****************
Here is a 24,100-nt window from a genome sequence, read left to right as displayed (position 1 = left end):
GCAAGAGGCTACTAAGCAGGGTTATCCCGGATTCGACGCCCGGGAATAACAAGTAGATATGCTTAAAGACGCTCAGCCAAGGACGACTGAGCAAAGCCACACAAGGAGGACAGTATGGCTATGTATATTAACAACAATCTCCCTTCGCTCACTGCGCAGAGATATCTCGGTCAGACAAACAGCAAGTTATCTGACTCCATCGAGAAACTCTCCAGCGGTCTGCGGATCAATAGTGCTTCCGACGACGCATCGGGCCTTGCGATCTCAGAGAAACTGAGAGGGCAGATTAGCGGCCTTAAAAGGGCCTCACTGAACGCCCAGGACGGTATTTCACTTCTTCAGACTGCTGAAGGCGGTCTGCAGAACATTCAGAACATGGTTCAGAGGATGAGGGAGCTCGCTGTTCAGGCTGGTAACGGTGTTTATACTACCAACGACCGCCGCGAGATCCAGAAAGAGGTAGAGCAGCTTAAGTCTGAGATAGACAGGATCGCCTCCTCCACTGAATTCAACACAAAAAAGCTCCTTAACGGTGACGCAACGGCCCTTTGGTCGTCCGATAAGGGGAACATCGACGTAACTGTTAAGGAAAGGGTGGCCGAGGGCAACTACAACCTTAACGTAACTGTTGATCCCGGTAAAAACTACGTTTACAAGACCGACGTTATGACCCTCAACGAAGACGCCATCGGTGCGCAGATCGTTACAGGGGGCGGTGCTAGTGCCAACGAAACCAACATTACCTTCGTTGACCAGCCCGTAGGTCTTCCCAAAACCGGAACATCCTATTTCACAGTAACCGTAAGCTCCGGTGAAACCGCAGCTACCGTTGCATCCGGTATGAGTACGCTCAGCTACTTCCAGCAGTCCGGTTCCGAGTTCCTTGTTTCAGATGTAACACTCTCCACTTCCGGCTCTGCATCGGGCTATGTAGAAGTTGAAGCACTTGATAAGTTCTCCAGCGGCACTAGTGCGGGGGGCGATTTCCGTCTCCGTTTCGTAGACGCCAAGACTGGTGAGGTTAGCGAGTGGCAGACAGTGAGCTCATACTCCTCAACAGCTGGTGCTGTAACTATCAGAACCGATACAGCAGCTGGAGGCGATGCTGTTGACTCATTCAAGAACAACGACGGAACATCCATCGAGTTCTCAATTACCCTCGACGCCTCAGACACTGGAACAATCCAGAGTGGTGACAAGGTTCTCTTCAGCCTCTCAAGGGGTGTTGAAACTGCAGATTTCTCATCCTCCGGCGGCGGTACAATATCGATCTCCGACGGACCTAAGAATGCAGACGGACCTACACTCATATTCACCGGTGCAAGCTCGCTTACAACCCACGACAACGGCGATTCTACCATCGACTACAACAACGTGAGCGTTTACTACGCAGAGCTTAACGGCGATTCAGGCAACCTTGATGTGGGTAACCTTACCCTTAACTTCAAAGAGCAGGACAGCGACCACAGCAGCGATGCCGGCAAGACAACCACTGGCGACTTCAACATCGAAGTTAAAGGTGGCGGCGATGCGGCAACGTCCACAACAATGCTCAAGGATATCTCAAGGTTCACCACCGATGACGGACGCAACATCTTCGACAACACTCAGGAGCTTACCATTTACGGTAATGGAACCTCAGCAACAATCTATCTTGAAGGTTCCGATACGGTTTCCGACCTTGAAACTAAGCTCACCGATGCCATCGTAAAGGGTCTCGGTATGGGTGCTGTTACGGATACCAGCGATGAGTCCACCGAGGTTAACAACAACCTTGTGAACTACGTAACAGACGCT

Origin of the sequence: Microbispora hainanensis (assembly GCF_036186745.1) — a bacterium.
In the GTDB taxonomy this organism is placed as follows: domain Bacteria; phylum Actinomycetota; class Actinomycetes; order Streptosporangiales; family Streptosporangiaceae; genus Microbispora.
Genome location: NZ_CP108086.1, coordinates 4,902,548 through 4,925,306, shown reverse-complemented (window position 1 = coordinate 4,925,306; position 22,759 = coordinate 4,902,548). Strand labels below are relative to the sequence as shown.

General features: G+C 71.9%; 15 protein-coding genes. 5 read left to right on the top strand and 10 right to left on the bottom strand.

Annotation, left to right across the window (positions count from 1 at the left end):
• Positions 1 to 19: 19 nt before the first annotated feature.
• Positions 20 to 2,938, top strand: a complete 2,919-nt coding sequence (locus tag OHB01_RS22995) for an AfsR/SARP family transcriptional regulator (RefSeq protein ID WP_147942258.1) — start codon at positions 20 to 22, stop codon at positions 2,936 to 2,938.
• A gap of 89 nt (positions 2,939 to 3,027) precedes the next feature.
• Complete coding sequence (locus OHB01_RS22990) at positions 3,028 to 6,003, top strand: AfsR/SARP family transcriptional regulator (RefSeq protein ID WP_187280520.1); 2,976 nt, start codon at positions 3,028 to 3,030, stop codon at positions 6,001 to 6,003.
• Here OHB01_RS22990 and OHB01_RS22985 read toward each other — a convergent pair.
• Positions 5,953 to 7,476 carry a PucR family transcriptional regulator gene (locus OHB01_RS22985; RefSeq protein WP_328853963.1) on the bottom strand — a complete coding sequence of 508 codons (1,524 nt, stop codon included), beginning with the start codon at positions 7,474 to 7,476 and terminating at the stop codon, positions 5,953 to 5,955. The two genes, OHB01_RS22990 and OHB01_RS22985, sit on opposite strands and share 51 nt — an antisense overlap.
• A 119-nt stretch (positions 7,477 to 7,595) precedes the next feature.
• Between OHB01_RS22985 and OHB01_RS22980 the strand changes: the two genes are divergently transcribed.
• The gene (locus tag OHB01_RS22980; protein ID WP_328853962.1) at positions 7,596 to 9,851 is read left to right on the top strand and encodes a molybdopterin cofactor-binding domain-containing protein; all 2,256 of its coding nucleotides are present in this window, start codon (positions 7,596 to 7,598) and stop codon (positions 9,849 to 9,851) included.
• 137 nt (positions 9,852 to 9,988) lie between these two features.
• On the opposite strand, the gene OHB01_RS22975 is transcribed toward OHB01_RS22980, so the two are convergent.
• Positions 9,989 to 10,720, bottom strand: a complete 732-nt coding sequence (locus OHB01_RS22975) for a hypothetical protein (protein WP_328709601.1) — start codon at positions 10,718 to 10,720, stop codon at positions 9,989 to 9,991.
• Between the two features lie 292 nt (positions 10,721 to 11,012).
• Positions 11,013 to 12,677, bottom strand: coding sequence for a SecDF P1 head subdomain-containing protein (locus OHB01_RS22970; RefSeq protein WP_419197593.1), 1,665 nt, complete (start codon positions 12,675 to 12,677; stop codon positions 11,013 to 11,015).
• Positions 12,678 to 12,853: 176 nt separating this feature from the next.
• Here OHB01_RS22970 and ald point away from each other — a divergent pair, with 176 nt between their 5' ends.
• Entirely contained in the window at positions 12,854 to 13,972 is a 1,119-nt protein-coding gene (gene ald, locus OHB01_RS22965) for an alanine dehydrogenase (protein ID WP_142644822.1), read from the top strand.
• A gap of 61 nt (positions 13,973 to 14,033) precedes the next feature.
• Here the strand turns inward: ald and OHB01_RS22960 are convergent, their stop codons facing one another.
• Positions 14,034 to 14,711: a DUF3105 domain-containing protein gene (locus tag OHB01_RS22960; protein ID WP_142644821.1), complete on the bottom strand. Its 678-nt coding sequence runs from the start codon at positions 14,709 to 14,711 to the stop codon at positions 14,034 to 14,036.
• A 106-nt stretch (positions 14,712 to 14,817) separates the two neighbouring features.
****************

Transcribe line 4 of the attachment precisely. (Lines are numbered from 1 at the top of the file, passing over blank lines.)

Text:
In the GTDB taxonomy this organism is placed as follows: domain Bacteria; phylum Actinomycetota; class Actinomycetes; order Streptosporangiales; family Streptosporangiaceae; genus Microbispora.